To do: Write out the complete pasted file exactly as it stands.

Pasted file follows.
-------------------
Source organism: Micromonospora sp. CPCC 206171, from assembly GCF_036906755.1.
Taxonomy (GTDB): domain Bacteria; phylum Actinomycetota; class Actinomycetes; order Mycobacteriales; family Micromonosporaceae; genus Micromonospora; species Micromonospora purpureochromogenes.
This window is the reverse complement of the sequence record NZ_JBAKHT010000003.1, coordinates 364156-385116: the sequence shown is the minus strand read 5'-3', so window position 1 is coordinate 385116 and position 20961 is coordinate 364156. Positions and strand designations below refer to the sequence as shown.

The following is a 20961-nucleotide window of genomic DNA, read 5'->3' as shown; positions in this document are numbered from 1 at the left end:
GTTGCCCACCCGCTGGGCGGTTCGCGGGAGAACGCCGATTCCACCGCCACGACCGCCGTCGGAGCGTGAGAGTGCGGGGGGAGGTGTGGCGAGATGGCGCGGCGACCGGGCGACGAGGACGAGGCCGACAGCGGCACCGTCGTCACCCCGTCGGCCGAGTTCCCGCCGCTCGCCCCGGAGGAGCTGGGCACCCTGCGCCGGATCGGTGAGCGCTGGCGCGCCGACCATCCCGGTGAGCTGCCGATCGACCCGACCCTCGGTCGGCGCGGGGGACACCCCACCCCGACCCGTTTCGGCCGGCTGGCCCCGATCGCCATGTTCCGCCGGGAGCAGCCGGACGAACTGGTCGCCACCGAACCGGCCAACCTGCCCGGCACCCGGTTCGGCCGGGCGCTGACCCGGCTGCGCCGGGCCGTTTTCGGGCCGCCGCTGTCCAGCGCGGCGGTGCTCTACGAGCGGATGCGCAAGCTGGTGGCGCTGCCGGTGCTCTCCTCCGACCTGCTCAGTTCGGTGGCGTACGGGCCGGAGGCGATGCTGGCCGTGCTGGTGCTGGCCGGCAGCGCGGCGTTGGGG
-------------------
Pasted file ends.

Source organism: Micromonospora sp. CPCC 206171, from assembly GCF_036906755.1.
Taxonomy (GTDB): domain Bacteria; phylum Actinomycetota; class Actinomycetes; order Mycobacteriales; family Micromonosporaceae; genus Micromonospora; species Micromonospora purpureochromogenes.
This window is the reverse complement of the sequence record NZ_JBAKHT010000003.1, coordinates 364156-385116: the sequence shown is the minus strand read 5'-3', so window position 1 is coordinate 385116 and position 20961 is coordinate 364156. Positions and strand designations below refer to the sequence as shown.

The following is a 20961-nucleotide window of genomic DNA, read 5'->3' as shown; positions in this document are numbered from 1 at the left end:
GTTGCCCACCCGCTGGGCGGTTCGCGGGAGAACGCCGATTCCACCGCCACGACCGCCGTCGGAGCGTGAGAGTGCGGGGGGAGGTGTGGCGAGATGGCGCGGCGACCGGGCGACGAGGACGAGGCCGACAGCGGCACCGTCGTCACCCCGTCGGCCGAGTTCCCGCCGCTCGCCCCGGAGGAGCTGGGCACCCTGCGCCGGATCGGTGAGCGCTGGCGCGCCGACCATCCCGGTGAGCTGCCGATCGACCCGACCCTCGGTCGGCGCGGGGGACACCCCACCCCGACCCGTTTCGGCCGGCTGGCCCCGATCGCCATGTTCCGCCGGGAGCAGCCGGACGAACTGGTCGCCACCGAACCGGCCAACCTGCCCGGCACCCGGTTCGGCCGGGCGCTGACCCGGCTGCGCCGGGCCGTTTTCGGGCCGCCGCTGTCCAGCGCGGCGGTGCTCTACGAGCGGATGCGCAAGCTGGTGGCGCTGCCGGTGCTCTCCTCCGACCTGCTCAGTTCGGTGGCGTACGGGCCGGAGGCGATGCTGGCCGTGCTGGTGCTGGCCGGCAGCGCGGCGTTGGGG